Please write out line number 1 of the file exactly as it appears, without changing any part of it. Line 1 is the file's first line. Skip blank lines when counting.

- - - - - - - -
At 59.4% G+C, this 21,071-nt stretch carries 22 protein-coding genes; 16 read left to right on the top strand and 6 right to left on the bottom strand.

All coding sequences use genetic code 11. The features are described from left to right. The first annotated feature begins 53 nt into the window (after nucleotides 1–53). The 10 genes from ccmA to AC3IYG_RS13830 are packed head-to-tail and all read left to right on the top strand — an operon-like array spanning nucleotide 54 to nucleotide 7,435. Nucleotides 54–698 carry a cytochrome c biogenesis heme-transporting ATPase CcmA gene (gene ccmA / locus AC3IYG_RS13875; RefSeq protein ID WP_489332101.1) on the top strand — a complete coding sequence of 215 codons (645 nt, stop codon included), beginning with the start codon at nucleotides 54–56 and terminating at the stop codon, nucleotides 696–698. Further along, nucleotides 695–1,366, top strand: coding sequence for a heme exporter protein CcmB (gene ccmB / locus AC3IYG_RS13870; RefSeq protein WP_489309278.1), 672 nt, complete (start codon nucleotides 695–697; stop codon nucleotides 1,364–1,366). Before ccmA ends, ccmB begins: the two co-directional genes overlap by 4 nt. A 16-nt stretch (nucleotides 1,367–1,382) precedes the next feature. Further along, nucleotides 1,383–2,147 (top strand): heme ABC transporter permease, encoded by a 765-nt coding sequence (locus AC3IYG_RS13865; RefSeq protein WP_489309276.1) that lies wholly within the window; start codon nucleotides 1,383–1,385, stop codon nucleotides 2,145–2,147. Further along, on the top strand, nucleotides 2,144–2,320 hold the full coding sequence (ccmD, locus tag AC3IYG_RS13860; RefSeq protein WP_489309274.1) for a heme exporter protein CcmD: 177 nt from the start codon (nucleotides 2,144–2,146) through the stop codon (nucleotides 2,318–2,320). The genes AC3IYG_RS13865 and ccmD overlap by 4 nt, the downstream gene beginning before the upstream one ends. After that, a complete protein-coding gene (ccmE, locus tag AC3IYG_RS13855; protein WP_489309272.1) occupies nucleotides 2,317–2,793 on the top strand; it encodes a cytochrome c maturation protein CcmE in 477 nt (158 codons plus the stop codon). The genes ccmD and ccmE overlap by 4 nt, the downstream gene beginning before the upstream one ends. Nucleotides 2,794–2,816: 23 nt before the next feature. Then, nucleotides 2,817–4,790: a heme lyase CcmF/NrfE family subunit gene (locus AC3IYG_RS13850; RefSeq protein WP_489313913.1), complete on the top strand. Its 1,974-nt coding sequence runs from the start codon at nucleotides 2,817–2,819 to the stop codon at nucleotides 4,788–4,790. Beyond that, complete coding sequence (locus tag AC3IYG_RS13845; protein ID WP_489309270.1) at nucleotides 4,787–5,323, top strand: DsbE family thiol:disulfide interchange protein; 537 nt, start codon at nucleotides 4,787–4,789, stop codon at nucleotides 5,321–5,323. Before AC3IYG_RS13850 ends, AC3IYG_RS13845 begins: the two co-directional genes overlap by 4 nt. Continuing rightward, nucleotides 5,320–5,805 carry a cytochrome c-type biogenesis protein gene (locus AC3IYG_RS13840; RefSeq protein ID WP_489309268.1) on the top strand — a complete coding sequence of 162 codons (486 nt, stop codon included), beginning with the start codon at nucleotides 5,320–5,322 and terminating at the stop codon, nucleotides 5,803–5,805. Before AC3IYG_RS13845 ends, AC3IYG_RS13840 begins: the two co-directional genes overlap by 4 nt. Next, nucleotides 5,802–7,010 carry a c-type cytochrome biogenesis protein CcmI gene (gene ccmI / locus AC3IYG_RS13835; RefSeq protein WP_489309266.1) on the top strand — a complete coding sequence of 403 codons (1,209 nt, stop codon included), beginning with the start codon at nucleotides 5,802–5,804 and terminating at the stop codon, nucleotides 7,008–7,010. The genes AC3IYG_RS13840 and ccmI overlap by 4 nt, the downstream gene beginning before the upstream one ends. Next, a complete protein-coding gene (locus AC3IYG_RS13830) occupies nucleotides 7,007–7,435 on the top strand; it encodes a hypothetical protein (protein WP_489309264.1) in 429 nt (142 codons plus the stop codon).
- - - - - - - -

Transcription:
At 59.4% G+C, this 21,071-nt stretch carries 22 protein-coding genes; 16 read left to right on the top strand and 6 right to left on the bottom strand.